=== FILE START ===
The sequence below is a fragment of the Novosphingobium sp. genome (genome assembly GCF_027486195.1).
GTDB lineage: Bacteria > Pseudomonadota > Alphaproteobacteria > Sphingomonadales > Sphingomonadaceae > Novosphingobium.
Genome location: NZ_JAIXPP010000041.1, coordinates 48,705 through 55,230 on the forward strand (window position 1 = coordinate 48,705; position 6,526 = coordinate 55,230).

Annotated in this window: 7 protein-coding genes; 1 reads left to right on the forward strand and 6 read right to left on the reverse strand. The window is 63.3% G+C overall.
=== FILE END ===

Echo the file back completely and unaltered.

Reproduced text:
The sequence below is a fragment of the Novosphingobium sp. genome (genome assembly GCF_027486195.1).
GTDB lineage: Bacteria > Pseudomonadota > Alphaproteobacteria > Sphingomonadales > Sphingomonadaceae > Novosphingobium.
Genome location: NZ_JAIXPP010000041.1, coordinates 48,705 through 55,230 on the forward strand (window position 1 = coordinate 48,705; position 6,526 = coordinate 55,230).

Annotated in this window: 7 protein-coding genes; 1 reads left to right on the forward strand and 6 read right to left on the reverse strand. The window is 63.3% G+C overall.